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Live Photos + Review: WOMAD NZ 2024 Festival

Live Photos + Review: WOMAD NZ 2024 Festival

Review Gareth Shute / Photography by Mieko Edwards & Gareth Shute / Image: WITCH / Monday 18th March, 2024 12:23PM

This year’s WOMAD in Ngāmotu / New Plymouth had a tremendous lineup, with the local artists delivering sounds as fresh as the international acts. There were a few politically charged moments along the way, such as Paul Goldsmith’s introductory speech — rather than just saying the usual platitudes, he unwisely asked the crowd how they thought the first 100 days of government were going. Cue a roar of booing and jeering from all the lefties.

This was the polar opposite to the reaction to Angolan (via Portugal) rapper Pongo, who had the crowd onside from the start. She gave a dance on the first rainy night to a dozen or so tween kids, then brought them onstage during her actual performance, with the number growing exponentially. Pongo and her two dancers weren’t satisfied with this and left the stage so they could get into the throng and hype up the crowd from its centre.

The big acts of the weekend each brought a different mood. Gilberto Gil had a band made up of three of his sons and his granddaughter Flor, who can only have been around sixteen but gave a stunning version of ‘Moon River’ with him accompanying her on guitar. The dozens of Brazilians in the front row were a party unto themselves and brought back the energy after a rainy evening. Morcheeba were also a crowd favourite, reminding listeners song after song that they’d had quite a few shining hits in their day.

Then there was the controversial appearance of Ziggy Marley. In the lead-up to WOMAD, there’d been a petition to remove him from the lineup. His wife Orly is Israeli, so he has been supportive of Israel even through the current Gaza crisis and back in 2018 he attended a charity event for the Israel Defence Force. As he came onstage, security guards met up with a group of protestors that had come down the hill to voice their displeasure, though it was resolved peaceably. Marley had a contingent of Māori welcome him to the stage with a haka and then launched into his song ‘Shalom Salaam’ with its lyric ‘Gaza cries all the tears from her / Will there be no peace for the children of Palestine.’ This likely eased the mood of those who were on the fence about his presence, while those who were less impressed headed away up the hill.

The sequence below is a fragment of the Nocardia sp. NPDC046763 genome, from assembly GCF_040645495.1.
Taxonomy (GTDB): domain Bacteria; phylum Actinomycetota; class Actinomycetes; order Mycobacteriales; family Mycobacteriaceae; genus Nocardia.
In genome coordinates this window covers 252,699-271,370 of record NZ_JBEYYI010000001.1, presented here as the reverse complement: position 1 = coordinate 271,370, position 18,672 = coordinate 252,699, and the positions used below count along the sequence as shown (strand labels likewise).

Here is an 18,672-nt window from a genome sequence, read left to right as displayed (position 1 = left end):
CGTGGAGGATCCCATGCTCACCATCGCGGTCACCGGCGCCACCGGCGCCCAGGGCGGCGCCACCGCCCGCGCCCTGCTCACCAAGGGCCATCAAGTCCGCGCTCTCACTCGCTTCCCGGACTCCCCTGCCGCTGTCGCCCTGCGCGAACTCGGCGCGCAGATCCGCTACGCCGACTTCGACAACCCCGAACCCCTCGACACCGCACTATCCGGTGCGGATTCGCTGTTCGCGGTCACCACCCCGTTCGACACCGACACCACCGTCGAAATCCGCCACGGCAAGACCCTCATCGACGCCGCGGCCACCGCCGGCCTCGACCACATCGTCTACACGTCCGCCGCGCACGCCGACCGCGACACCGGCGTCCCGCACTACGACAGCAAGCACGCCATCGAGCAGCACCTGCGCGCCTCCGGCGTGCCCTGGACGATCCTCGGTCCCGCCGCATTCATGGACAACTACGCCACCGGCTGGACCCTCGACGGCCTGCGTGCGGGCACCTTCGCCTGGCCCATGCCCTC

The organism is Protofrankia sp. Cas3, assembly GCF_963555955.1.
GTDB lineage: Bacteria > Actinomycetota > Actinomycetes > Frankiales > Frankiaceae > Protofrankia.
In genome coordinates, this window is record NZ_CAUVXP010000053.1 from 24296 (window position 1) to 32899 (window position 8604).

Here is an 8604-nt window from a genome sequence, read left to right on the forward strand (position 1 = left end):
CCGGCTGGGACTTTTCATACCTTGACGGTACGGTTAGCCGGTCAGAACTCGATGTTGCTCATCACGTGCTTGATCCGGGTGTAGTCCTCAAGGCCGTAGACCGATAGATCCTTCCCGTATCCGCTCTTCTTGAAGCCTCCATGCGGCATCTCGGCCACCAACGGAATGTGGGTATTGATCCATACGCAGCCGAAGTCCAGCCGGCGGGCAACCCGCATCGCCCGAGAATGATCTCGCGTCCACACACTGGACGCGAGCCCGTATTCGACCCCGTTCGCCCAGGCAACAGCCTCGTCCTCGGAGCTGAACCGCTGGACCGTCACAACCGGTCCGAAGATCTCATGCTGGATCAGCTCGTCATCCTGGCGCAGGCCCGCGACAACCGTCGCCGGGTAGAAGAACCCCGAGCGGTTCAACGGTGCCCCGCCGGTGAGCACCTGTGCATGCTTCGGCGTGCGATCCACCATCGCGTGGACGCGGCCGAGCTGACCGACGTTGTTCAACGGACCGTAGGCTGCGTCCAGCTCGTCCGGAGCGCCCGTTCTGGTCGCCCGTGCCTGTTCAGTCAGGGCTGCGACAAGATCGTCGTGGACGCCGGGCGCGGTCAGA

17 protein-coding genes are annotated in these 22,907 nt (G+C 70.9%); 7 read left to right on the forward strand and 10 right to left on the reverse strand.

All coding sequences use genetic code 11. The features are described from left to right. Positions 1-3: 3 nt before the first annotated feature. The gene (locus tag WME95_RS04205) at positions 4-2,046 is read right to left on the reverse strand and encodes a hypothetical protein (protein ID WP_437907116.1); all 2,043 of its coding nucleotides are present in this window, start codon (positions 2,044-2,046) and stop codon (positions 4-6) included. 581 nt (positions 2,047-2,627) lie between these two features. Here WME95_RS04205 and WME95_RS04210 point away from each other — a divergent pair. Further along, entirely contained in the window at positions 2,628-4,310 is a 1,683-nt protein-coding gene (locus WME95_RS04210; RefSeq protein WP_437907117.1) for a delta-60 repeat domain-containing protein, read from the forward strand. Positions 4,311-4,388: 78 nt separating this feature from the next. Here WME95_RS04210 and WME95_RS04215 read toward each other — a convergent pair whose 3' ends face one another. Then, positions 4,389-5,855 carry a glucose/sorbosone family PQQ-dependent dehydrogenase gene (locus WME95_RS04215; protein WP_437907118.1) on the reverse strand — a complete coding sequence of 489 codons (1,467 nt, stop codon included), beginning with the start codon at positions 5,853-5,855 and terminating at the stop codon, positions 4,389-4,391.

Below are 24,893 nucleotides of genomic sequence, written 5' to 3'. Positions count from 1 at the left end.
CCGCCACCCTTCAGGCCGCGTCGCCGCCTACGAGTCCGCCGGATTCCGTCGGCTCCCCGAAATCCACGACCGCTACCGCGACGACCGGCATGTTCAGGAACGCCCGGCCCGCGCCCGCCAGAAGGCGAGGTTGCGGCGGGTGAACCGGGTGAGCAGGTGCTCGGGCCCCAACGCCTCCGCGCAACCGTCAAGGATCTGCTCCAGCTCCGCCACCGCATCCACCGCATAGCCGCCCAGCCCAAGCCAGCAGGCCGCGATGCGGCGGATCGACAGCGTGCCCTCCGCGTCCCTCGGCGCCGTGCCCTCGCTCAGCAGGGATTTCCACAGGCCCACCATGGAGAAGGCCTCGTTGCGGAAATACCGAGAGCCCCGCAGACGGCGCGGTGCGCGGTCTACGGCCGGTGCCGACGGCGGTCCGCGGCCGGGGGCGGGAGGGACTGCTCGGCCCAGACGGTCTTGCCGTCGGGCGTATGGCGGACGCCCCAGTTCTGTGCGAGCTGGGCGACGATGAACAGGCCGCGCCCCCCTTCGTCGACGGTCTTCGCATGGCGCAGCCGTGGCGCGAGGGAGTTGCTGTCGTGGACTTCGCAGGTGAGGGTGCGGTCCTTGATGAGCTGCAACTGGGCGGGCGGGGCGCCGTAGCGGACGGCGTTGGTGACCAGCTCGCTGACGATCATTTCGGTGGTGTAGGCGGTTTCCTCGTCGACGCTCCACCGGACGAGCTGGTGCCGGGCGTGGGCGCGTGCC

Often it was the smaller stages that held the truly fiery performances. WITCH played their garage-y Zamrock with a funky backbeat and huge amounts of energy, which belied the age of octogenarian lead singer Jagari. New Zealand bands outdid themselves. Strawpeople reminded people of the strength of their catalogue and even when their power cut out, Fiona McDonald used her star power to carry off an acapella version of ‘George,’ her number one hit with Headless Chickens (her son Finn also did a fine job on bass). Anthonie Tonnon had a similar ability to draw all eyes to him, with a theatricality to his movements that made him come across like a homegrown David Byrne.

In previous years, the Aotearoa incarnation of WOMAD has sometimes felt disconnected from our place in the Pacific with few Māori and Pacific performers. Understandably, the event doesn’t want to replicate what is already happening at events like Te Matatini or Pasifika, so it’s fortunate that a new generation of artists have brought a fusion approach that works perfectly in the WOMAD context. Rei effortlessly peppered te reo throughout his set, even turning ‘Hoki Mai’ into a banger. Lady Shaka’s DJ set included Polynesian dancers and traditional Māori instruments, while from the same Filth scene came Half Queen, who performed solo but nonetheless provided a master class in how to keep the beat evolving so that each new drop came with another wave of excitement. There were some wonderful quieter moments too, with TE KAAHU providing a spine-tingling set in the middle of a beautifully sunny afternoon. The local acts as a whole provide a wonderful reflection of our own country’s uniqueness, ably showcasing our corner of the world of music.

Click on the thumbnail images below to view a gallery of WOMAD NZ 2024 photos by Mieko Edwards & Gareth Shute.

Mauskovic Dance Band with members of WITCH - Womad 2024
Morcheeba - Womad 2024
Bailey Wiley - Womad 2024
WITCH - Womad 2024
Pongo - Womad 2024
Pongo - Womad 2024

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